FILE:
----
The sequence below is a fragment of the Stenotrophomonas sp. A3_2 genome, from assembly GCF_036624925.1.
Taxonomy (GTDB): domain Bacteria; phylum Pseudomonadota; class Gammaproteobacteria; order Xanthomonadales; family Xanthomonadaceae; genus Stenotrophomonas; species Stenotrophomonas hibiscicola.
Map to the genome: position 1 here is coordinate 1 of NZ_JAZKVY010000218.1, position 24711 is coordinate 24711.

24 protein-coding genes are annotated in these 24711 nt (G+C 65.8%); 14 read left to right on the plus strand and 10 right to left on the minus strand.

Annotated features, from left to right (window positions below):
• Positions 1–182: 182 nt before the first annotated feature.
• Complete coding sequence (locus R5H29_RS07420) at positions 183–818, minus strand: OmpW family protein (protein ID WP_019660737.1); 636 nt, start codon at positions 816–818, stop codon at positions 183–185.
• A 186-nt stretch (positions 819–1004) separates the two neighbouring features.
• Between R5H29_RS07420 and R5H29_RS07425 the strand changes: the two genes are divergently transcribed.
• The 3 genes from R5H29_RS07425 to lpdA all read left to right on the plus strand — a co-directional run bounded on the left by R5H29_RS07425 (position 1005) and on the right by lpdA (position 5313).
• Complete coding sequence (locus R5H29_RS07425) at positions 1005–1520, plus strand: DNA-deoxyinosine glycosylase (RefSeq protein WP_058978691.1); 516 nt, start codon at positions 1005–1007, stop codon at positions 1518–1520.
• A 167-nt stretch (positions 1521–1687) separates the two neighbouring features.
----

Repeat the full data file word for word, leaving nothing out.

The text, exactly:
The sequence below is a fragment of the Stenotrophomonas sp. A3_2 genome, from assembly GCF_036624925.1.
Taxonomy (GTDB): domain Bacteria; phylum Pseudomonadota; class Gammaproteobacteria; order Xanthomonadales; family Xanthomonadaceae; genus Stenotrophomonas; species Stenotrophomonas hibiscicola.
Map to the genome: position 1 here is coordinate 1 of NZ_JAZKVY010000218.1, position 24711 is coordinate 24711.

24 protein-coding genes are annotated in these 24711 nt (G+C 65.8%); 14 read left to right on the plus strand and 10 right to left on the minus strand.

Annotated features, from left to right (window positions below):
• Positions 1–182: 182 nt before the first annotated feature.
• Complete coding sequence (locus R5H29_RS07420) at positions 183–818, minus strand: OmpW family protein (protein ID WP_019660737.1); 636 nt, start codon at positions 816–818, stop codon at positions 183–185.
• A 186-nt stretch (positions 819–1004) separates the two neighbouring features.
• Between R5H29_RS07420 and R5H29_RS07425 the strand changes: the two genes are divergently transcribed.
• The 3 genes from R5H29_RS07425 to lpdA all read left to right on the plus strand — a co-directional run bounded on the left by R5H29_RS07425 (position 1005) and on the right by lpdA (position 5313).
• Complete coding sequence (locus R5H29_RS07425) at positions 1005–1520, plus strand: DNA-deoxyinosine glycosylase (RefSeq protein WP_058978691.1); 516 nt, start codon at positions 1005–1007, stop codon at positions 1518–1520.
• A 167-nt stretch (positions 1521–1687) separates the two neighbouring features.